|The art of self-study can be mastered by anyone|
I have my final lecture in college coming up, until the new academic year begins in September. As I reach the end of my course thus far, I have been thinking about how I can prepare for next term. One aspect of my Psychotherapy training is that of Personal Development - students are asked to become more analytically aware of their strengths, limits and shortfalls. With this in mind I have decided that my handwriting and note-taking could use some improvement, particularly as we must keep a scholar's journal as part of the course. I am a naturally tidy person and my handwriting has never been messy but it could benefit from being a touch neater. It hasn't changed much at all since my school days, so I need to put a greater level of maturity into my script.
I am intrigued by the practice of Graphology where experts can analyse someones handwriting and divine their personality traits. It makes me wonder what my handwriting is saying about me. Does it portray a flattering image? I would hate to think that anyone is disappointed by my penmanship, or that they struggle to make it out. I want my writing to be in keeping with who I am, not a jarring contradiction. My main problem is that I think much faster than I write, which can lead to the lazy formation of letters. When I am in a rush to take something down, I do tend to scribble and I cannot for the life of me, write in a straight line on an unlined page. The overall effect is that of immature presentation - Scribbling School Girl is not the image I want to put across!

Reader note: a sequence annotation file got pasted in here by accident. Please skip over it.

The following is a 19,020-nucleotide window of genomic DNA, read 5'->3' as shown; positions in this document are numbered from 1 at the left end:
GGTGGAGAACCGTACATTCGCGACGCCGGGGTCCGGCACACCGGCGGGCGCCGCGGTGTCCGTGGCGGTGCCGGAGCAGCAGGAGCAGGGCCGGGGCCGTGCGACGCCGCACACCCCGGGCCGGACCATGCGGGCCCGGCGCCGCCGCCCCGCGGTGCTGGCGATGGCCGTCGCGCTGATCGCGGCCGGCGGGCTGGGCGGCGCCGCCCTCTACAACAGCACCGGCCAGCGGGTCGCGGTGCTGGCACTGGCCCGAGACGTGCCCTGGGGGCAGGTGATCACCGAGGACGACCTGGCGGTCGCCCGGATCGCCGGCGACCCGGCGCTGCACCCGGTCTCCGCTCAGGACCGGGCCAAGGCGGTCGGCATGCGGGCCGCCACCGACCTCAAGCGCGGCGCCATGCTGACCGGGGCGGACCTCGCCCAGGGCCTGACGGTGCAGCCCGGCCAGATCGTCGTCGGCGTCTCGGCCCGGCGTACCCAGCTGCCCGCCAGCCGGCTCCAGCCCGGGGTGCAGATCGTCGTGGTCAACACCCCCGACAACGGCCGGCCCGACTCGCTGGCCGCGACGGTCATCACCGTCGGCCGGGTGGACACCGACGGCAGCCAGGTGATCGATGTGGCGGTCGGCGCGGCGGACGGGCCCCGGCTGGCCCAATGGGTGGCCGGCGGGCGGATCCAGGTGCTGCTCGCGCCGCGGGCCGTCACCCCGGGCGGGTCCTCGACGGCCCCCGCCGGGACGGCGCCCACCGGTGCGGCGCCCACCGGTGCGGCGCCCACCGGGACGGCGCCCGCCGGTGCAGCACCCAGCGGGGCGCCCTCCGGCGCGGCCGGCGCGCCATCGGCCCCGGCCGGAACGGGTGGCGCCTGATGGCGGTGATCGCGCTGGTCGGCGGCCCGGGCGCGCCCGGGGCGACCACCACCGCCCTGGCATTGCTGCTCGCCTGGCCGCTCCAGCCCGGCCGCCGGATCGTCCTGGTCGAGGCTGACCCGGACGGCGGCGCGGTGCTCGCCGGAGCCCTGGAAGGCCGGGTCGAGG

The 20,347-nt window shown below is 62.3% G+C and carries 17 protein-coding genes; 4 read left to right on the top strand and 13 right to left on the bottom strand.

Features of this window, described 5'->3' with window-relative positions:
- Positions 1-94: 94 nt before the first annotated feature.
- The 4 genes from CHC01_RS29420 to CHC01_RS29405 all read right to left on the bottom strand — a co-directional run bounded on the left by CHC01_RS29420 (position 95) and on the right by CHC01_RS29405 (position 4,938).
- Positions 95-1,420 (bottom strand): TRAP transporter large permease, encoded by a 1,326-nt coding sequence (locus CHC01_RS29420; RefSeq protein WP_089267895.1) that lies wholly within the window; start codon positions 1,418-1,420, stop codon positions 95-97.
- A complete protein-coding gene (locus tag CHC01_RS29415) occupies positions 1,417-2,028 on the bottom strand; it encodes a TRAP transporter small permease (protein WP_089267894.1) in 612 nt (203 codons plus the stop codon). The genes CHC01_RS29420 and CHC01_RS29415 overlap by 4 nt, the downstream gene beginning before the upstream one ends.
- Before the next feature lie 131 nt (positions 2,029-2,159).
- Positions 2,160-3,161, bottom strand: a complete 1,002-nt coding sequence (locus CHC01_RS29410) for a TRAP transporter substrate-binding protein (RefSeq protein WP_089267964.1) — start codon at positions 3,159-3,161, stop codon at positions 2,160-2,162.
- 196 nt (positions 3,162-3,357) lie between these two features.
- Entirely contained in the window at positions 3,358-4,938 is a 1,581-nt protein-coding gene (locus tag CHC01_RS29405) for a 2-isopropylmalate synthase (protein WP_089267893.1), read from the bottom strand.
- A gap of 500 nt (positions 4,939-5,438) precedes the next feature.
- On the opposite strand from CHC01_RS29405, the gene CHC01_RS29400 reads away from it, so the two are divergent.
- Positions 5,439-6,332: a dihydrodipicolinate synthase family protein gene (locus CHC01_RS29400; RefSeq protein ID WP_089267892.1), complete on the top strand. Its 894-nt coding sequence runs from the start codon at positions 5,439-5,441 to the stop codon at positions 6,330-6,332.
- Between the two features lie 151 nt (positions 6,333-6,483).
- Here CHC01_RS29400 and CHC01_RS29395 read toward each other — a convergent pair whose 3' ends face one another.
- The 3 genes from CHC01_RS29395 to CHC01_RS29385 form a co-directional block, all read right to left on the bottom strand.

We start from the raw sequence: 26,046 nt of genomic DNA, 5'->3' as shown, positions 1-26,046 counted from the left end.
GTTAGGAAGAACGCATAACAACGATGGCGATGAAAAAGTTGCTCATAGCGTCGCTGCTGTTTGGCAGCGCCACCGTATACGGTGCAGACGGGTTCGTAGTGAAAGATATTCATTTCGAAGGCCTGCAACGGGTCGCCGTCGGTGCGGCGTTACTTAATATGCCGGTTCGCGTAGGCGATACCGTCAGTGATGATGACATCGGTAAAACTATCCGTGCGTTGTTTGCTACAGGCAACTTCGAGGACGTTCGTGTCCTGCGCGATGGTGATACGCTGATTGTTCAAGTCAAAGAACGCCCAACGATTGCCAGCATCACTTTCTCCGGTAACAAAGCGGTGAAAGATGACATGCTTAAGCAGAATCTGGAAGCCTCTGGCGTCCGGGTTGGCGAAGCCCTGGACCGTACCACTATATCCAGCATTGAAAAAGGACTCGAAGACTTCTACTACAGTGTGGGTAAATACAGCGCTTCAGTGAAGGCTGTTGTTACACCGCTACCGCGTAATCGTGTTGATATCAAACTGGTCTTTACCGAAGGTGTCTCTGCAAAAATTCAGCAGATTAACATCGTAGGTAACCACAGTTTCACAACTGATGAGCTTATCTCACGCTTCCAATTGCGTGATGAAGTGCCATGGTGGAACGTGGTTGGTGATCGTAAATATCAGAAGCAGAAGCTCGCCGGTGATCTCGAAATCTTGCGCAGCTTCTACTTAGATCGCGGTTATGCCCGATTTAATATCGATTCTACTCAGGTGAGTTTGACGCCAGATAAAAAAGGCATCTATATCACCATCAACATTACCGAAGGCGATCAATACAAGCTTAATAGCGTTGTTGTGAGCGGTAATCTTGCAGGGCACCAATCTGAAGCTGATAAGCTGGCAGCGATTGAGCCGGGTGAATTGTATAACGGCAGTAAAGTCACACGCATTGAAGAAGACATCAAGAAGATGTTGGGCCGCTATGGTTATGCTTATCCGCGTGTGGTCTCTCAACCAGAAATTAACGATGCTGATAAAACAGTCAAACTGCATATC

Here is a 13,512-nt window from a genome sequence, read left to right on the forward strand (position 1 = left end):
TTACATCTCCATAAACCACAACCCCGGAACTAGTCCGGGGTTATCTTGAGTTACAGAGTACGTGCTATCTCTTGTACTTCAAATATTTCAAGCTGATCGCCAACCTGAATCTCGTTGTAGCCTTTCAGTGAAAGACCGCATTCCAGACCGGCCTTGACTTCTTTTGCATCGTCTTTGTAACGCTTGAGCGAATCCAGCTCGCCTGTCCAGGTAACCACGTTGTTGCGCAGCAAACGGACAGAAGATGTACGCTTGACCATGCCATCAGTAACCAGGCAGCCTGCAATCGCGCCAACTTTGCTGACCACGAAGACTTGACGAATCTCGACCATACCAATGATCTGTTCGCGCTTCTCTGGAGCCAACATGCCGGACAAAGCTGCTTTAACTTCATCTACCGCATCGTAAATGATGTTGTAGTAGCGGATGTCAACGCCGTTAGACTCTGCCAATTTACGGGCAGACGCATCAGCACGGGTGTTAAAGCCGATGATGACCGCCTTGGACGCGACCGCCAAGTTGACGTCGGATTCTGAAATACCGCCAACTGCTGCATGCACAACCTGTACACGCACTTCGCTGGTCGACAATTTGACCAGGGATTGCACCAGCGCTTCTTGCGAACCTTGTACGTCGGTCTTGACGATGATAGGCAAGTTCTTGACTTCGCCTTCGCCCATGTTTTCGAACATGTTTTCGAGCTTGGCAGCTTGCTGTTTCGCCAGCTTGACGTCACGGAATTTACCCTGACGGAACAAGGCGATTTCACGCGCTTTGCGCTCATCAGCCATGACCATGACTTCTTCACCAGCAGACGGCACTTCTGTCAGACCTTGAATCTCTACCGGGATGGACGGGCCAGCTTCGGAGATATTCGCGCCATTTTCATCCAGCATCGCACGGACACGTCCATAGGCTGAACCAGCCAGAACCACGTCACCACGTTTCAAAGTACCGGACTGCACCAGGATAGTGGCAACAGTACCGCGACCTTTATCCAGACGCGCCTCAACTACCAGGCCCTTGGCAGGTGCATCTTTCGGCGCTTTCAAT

When I think of elegance in handwriting, I think of thick sheets of notepaper covered in a flowing, cursive script. I think of Jane Austen heroines writing love notes and diaries at a writing slope. I think of the great poet Robert Browning falling in love with Elizabeth Barrett's penmanship, long before he had actually met her in person. Alas, as it stands, I am doubtful that anyone would fall in love with me due to my penmanship alone!
So, in true finishing school style, I have decided to work on developing a more sophisticated penmanship. I like the idea of Calligraphy and italic lettering and I have gone through all my pens and notebooks to find suitable tools to use in the practice of refining my handwriting, so that I can incorporate a few elegant touches and flourishes where appropriate. It will take some time to get out of bad writing habits, but practice makes perfect and Calligraphy is such a beautiful art form in its own right, that it will be a pleasure to learn more about it. Of course I don't plan on writing class notes in italics, but a refined formation of lettering and a flowing script should make note-taking much faster and still legible. That's the plan anyway.
By the time the next academic years starts I am hoping to have developed an elegant, sophisticated cursive hand instead of a neat, but rather naive print. There is always room for improvement.